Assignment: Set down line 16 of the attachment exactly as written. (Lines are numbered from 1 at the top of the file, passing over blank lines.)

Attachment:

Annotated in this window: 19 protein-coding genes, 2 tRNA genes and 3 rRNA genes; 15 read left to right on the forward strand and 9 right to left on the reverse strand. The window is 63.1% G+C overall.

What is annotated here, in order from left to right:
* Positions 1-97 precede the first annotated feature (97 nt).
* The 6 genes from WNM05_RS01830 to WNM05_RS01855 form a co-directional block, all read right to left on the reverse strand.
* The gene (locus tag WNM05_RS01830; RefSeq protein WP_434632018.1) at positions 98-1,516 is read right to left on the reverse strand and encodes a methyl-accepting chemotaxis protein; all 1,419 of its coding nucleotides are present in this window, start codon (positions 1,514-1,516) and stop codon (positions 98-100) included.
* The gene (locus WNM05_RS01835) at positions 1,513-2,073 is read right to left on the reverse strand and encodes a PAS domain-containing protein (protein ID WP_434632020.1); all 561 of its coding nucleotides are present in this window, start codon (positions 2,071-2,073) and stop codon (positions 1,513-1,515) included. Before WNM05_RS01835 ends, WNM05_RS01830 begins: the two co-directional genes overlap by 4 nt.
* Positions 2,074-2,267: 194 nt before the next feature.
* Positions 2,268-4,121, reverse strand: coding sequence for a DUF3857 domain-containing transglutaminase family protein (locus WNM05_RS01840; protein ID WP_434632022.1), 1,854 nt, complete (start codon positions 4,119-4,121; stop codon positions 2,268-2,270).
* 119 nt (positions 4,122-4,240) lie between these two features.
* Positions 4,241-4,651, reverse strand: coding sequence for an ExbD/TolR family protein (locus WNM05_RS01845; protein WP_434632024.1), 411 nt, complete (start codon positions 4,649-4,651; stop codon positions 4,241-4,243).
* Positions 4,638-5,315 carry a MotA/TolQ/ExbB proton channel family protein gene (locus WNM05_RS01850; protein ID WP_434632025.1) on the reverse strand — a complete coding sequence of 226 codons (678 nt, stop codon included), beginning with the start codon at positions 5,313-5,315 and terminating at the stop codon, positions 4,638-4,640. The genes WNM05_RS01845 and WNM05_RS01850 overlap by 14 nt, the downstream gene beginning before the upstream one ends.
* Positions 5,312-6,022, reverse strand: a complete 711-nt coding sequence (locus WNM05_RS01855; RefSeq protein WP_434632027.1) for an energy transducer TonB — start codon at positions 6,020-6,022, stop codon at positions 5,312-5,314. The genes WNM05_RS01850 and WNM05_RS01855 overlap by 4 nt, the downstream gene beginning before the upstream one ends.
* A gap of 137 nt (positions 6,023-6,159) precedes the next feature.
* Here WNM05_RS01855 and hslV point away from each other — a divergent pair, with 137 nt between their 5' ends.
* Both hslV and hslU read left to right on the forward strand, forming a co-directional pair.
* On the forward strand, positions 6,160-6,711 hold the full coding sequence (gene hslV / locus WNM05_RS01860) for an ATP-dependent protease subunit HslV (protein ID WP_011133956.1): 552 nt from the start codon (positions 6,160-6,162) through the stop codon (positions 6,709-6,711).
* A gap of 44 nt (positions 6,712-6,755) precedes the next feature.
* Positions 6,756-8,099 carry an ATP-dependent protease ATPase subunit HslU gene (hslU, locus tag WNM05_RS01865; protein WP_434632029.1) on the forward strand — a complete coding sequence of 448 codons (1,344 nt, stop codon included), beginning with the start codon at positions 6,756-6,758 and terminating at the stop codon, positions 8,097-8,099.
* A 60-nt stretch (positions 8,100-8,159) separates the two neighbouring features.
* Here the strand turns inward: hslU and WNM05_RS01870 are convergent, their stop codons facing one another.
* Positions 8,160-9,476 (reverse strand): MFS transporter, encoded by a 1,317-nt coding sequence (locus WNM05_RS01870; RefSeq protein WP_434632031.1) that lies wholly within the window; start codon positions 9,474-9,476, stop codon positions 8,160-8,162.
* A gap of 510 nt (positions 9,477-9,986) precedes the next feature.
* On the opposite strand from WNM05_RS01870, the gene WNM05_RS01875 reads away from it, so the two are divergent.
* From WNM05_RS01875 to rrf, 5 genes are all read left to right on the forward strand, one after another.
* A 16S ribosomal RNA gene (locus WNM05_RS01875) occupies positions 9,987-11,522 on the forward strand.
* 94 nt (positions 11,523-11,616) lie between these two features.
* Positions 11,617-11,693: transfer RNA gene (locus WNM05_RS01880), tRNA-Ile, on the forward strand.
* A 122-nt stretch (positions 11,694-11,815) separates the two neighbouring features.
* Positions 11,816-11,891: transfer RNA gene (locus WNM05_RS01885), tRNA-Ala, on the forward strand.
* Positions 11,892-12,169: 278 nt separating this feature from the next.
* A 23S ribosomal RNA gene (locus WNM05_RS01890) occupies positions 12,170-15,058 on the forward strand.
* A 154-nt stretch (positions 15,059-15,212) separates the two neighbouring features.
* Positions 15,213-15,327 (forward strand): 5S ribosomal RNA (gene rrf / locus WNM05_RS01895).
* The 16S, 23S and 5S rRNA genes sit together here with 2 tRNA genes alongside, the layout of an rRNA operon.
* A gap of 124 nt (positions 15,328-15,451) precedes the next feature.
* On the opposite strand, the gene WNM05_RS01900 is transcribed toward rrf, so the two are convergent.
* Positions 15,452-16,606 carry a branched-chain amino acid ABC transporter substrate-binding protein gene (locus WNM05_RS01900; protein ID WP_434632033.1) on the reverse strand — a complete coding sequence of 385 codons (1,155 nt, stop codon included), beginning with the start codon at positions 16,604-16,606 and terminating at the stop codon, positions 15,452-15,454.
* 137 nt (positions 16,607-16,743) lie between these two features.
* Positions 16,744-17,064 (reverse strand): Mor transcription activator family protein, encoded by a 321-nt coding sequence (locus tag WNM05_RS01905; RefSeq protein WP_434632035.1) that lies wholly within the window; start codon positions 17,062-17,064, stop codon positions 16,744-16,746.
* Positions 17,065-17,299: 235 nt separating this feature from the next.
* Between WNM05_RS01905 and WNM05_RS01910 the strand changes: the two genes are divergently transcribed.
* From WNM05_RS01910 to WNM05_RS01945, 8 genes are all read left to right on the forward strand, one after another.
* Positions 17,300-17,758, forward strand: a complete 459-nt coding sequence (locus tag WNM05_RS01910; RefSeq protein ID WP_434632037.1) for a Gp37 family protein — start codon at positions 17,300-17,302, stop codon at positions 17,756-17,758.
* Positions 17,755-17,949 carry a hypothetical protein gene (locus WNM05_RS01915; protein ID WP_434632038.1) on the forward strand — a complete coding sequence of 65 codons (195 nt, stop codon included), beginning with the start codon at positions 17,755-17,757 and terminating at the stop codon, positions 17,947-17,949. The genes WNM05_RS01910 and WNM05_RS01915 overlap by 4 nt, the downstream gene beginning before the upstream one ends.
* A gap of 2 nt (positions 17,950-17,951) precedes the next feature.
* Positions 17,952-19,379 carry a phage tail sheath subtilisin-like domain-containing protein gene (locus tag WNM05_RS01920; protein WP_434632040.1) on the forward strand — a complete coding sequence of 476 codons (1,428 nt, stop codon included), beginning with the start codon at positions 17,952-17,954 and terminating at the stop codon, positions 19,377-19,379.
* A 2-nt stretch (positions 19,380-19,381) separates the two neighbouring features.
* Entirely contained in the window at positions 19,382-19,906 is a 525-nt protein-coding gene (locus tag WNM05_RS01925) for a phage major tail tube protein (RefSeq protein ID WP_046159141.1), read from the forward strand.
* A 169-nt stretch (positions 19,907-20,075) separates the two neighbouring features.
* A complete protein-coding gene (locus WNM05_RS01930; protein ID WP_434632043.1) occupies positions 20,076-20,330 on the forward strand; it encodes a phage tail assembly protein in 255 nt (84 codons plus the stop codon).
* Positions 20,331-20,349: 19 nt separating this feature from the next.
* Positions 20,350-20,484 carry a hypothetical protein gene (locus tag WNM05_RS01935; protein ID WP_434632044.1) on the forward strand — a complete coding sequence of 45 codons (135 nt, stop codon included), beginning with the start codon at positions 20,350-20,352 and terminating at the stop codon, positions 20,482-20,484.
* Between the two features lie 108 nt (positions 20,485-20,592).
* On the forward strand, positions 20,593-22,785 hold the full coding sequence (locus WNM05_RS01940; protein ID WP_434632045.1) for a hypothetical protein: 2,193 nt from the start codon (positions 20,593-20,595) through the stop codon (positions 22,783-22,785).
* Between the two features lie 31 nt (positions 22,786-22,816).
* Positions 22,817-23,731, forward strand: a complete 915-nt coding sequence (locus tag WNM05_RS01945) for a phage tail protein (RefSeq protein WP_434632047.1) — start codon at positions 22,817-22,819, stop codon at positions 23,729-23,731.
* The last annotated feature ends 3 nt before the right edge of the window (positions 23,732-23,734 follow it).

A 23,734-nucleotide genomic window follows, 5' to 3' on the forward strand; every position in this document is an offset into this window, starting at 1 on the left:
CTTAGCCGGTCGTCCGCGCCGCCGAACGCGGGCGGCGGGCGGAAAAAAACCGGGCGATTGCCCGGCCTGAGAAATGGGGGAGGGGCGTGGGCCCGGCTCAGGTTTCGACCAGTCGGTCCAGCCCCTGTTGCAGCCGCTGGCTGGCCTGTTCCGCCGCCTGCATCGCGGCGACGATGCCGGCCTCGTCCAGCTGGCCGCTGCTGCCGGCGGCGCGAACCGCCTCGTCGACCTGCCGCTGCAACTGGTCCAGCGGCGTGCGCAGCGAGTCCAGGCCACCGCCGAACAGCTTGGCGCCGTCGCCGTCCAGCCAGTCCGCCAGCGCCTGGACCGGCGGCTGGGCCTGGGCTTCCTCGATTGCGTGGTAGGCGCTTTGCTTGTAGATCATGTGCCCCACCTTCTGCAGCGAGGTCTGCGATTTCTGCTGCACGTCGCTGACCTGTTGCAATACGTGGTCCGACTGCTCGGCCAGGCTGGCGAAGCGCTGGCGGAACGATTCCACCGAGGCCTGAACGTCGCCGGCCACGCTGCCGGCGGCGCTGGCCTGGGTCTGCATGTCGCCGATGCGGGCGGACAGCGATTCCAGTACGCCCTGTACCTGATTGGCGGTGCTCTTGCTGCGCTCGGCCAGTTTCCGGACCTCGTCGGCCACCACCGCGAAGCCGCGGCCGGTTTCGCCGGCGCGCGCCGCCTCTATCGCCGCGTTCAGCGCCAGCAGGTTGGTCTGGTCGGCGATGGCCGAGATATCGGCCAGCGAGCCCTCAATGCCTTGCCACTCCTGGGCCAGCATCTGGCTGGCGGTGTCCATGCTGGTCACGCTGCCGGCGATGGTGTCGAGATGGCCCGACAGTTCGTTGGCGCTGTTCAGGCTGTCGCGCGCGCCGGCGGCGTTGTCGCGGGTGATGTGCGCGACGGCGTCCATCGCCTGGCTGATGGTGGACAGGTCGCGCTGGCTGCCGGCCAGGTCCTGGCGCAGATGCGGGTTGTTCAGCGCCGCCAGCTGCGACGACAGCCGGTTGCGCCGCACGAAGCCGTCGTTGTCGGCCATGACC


* On the forward strand, positions 6,160-6,711 hold the full coding sequence (gene hslV / locus WNM05_RS01860) for an ATP-dependent protease subunit HslV (protein ID WP_011133956.1): 552 nt from the start codon (positions 6,160-6,162) through the stop codon (positions 6,709-6,711).